Poverty June 22, 2019 | 7:18 am

A Dominican would have to work 214 years to be able to earn what a millionaire manages to make in a month

In 2016, while 2 million of the poorest people in the country had access to less than 5 out of every 100 pesos produced, the other 2 million higher incomes in the country were left with 53 of every 100 pesos, showing that the distribution has hardly changed since 2000.

The data are contained in an essay on inequality in the Dominican Republic, conducted by the José Luis Alemán Economic and Social Research Center of the Pontifical Catholic University Madre y Maestra (PUCMM), and the representative of OXFAM Dominican Republic, Rosa Cañete Alonso

In this study it was concluded that the poorest 20% went from having 3.7% of national income to 4.5% and the richest 20% went from controlling 58.4% to 53.3%, indicating that there was a slight improvement, but very slight, even more so during the years the country has led the growth rates in the region.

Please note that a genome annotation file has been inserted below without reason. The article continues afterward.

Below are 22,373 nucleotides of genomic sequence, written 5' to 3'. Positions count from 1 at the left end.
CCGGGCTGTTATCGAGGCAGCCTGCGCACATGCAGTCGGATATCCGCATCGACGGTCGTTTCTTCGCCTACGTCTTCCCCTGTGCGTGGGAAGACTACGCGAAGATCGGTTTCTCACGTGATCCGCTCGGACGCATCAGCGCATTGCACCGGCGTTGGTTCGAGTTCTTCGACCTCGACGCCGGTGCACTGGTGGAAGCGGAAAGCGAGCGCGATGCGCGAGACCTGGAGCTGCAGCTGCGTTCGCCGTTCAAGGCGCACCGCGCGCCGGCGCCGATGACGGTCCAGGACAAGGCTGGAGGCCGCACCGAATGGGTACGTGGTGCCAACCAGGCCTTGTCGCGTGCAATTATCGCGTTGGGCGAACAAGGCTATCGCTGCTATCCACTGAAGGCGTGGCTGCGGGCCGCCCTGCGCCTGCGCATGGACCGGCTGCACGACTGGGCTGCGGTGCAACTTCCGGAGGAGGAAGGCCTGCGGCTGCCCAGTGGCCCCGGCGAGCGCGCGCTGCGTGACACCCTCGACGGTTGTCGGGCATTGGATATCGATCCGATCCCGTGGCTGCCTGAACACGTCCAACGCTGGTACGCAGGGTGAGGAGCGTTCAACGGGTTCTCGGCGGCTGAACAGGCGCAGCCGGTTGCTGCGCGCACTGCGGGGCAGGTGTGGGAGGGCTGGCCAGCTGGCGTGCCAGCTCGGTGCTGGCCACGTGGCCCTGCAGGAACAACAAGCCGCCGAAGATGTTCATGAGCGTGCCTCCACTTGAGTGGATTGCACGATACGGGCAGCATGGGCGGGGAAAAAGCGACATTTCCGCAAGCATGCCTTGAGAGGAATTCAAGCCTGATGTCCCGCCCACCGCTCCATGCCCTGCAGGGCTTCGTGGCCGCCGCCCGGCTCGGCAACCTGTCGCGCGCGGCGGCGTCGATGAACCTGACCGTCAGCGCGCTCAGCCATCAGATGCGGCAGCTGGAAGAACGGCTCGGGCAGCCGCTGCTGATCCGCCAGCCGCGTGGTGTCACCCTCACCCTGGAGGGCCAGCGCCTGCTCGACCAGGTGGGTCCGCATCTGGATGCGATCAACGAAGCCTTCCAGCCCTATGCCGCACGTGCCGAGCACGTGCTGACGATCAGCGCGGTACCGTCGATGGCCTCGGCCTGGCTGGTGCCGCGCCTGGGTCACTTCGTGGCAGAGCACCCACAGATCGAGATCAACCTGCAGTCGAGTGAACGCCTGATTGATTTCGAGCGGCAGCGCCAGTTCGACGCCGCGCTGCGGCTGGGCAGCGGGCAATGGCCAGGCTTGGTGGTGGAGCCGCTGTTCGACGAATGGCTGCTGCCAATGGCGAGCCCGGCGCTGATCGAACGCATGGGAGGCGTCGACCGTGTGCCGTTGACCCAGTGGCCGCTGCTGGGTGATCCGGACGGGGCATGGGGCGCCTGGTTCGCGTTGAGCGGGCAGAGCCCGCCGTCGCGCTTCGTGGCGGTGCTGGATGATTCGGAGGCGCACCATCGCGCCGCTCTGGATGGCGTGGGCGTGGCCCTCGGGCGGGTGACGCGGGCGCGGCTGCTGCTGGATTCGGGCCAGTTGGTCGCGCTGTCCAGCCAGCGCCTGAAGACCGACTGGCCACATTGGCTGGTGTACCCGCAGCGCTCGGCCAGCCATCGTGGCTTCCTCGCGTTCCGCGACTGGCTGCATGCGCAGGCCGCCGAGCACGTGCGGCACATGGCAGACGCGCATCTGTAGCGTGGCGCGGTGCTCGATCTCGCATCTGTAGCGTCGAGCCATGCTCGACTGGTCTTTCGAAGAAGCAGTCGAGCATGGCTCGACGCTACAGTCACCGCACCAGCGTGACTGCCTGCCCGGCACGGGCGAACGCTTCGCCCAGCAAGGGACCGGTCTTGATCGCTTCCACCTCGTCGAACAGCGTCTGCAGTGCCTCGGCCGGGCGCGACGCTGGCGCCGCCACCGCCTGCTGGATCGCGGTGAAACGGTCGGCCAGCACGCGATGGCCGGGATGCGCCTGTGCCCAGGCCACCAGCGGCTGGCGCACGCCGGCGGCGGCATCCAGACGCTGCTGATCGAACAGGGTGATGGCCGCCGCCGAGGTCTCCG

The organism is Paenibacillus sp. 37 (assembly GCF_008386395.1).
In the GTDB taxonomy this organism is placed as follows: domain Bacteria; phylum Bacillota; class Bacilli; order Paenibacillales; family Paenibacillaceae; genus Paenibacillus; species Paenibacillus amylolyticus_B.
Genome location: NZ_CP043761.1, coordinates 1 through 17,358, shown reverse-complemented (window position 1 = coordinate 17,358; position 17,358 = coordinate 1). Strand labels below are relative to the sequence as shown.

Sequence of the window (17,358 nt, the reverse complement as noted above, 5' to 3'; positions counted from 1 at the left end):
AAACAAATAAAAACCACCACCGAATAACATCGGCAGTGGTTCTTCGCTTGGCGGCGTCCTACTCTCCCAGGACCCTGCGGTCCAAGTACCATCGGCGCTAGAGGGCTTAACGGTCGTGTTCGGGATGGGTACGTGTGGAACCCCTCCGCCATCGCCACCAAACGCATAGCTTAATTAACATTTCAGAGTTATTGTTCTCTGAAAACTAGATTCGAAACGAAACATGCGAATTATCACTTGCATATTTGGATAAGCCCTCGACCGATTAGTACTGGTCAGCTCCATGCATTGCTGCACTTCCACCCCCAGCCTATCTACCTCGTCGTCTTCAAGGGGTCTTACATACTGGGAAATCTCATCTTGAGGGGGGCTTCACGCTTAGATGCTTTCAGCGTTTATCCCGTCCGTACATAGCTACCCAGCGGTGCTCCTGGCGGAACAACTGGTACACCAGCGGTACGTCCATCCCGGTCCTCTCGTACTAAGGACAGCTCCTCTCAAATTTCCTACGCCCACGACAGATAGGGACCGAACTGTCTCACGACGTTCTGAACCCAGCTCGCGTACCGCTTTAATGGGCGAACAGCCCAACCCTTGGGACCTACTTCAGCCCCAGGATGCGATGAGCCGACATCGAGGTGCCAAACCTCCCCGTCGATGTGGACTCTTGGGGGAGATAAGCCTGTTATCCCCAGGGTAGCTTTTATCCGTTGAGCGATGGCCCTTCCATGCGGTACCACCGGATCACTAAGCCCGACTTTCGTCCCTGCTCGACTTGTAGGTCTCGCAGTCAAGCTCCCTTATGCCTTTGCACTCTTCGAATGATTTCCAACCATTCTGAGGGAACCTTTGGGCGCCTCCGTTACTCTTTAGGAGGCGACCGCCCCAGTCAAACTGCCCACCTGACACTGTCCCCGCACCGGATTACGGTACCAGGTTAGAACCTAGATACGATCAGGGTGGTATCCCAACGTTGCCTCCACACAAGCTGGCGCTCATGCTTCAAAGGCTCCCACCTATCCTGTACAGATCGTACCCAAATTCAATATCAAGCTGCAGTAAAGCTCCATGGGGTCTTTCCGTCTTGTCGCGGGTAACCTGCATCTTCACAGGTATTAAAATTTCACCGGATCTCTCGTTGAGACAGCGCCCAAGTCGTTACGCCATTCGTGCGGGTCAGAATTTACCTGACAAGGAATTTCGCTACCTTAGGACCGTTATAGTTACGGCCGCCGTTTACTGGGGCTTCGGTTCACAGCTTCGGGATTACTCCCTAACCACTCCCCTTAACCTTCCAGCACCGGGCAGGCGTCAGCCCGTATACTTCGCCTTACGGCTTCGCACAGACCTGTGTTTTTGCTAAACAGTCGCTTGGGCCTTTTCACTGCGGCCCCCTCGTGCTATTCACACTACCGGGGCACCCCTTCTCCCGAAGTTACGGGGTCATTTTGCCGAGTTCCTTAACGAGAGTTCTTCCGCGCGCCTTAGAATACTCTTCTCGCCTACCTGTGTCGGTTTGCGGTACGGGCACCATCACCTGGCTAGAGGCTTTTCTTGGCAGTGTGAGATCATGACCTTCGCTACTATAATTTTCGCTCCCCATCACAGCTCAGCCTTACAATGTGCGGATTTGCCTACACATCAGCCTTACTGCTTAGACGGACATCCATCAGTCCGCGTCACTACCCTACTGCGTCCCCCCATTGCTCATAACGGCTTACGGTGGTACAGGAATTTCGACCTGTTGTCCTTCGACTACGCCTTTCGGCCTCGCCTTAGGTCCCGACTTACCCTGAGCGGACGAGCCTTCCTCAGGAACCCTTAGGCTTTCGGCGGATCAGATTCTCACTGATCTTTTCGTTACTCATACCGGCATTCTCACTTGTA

Likewise, in 2014 there were 265 billionaires in the Dominican Republic, according to an Oxfam study, on the Inequality Calculator to estimate and make visible the extreme level of concentration that occurred in the billionaires of each Latin American country.

Also in 2014, the income generated was high compared to the rest of the population, and that a Dominican person of the poorest 20% of the country would have to work 214 years to be able to earn what one of the 265 Dominican millionaires can achieve in a month.

“To get an idea, the accumulated wealth of these 265 people is equivalent to 13 times the annual public investment in education, 17 times the public investment in health or 49% of GDP,” he said.

In its development, the study carries out an analysis of the essential policies to face inequality, in which the effects of the developed policies and their capacity to reduce inequality and poverty in the country are briefly observed.

The essay concludes by saying that it is urgent to put the State as a whole to work for the common good.